Ingested or injected allergens such as medication, insect stings or flea bites are often an occupational hazard for any dog that likes to spend time outside or with other pets. 

Treating skin allergies

Regardless of which allergen is causing your dog to suffer, each allergen is capable of causing what your vet might refer to as a skin allergy. If you’re noticing any of the symptoms above, it’s better to start thinking about treatment sooner rather than later.

The longer your dog goes with an untreated skin allergy, the more likely they are to experience lasting effects. Excessive itching, for example, can leave bruising or scarring that can irritate your dog beyond topical pain. Continued nasal congestion could lead to a bumpy nap schedule that could increase general anxiety. 

Nipping these symptoms in the bud is key to ensuring your dog can get back to living their best life. Together with your vet, you’ll want to develop a treatment plan that won’t yield side effects. You may even be able to get a blood test for your dog to help narrow down the area where allergens are most likely to affect them.

Here’s five places to get your discussion started when you book your next appointment:

How it works

Where to start

What to know

Dietary management

Trimming down your dog’s diet to reduce foreign chemicals and potential allergens often solves skin allergy issues months or even weeks. The better the intake, the better the output.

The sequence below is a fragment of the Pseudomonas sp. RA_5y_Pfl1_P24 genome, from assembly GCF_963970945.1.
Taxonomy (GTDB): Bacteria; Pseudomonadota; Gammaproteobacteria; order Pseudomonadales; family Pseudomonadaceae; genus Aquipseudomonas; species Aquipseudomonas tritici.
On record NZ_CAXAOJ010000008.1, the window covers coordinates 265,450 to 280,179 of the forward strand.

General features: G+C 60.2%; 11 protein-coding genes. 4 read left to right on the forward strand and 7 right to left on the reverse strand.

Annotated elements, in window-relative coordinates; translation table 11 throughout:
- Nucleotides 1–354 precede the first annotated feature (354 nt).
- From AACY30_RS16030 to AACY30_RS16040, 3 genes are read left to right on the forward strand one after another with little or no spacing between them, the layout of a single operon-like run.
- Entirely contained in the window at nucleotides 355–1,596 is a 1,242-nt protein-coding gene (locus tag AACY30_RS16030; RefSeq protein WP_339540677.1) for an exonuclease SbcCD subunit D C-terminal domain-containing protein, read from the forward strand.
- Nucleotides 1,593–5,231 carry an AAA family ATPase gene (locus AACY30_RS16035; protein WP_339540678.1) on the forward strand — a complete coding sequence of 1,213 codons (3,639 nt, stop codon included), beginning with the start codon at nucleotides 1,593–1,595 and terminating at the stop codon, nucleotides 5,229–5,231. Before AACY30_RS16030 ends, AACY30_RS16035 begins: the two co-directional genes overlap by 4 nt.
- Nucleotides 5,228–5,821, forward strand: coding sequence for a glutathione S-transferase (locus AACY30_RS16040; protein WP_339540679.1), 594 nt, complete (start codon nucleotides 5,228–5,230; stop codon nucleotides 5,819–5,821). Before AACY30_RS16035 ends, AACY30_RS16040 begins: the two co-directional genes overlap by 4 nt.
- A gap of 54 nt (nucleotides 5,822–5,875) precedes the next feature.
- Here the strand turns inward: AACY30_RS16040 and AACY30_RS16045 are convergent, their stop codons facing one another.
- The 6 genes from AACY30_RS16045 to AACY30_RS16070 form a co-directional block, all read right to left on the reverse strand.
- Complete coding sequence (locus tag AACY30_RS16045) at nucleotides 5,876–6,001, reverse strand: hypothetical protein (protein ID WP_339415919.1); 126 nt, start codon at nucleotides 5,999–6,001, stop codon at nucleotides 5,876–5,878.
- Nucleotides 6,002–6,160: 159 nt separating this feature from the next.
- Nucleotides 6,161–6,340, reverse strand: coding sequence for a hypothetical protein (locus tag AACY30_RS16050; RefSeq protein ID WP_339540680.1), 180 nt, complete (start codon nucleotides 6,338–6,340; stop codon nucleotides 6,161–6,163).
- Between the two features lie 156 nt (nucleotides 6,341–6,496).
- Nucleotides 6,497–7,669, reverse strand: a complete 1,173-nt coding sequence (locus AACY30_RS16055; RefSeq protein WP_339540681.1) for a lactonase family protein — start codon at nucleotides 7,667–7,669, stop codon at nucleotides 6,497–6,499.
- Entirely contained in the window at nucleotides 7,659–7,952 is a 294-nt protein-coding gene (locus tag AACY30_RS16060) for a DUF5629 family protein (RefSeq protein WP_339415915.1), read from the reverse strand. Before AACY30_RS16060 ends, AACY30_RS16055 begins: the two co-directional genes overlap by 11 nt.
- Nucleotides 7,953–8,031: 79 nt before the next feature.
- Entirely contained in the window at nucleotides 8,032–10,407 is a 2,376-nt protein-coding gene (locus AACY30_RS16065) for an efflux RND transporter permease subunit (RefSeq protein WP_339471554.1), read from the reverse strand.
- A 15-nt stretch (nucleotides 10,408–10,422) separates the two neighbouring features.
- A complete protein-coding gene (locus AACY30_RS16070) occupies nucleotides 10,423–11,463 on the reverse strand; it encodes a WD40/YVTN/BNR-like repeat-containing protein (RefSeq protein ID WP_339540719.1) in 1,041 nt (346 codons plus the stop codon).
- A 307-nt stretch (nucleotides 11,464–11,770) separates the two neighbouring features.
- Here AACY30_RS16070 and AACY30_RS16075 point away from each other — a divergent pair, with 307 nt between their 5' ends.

Nom Nom fresh food (and even treats) contains a healthy, limited ingredient list, making it easy to single out and avoid troublesome food allergens.

Elimination diets require close management and attention to ensure your dog gets the vital nutrients they need. Make sure you craft a careful plan with your vet while you make the switch.

Essential oils

Many oils such as peppermint, tea tree and fish oil contain anti-inflammatory agents and fatty acids to help moisturize and maintain skin health.

Speak with your vet about adding oils to your pets diet. Most come tasty droplet-sized doses that give your dog some extra flavor with breakfast and dinner.

It’s possible to overdo it. Overdosing with omega 3s and other healthy compounds may cause vomiting or diarrhea, so follow the directions closely.

Vitamins & supplements

Vitamins A, C, and E have all been shown to help improve skin health in pets and dampen the effects of allergies.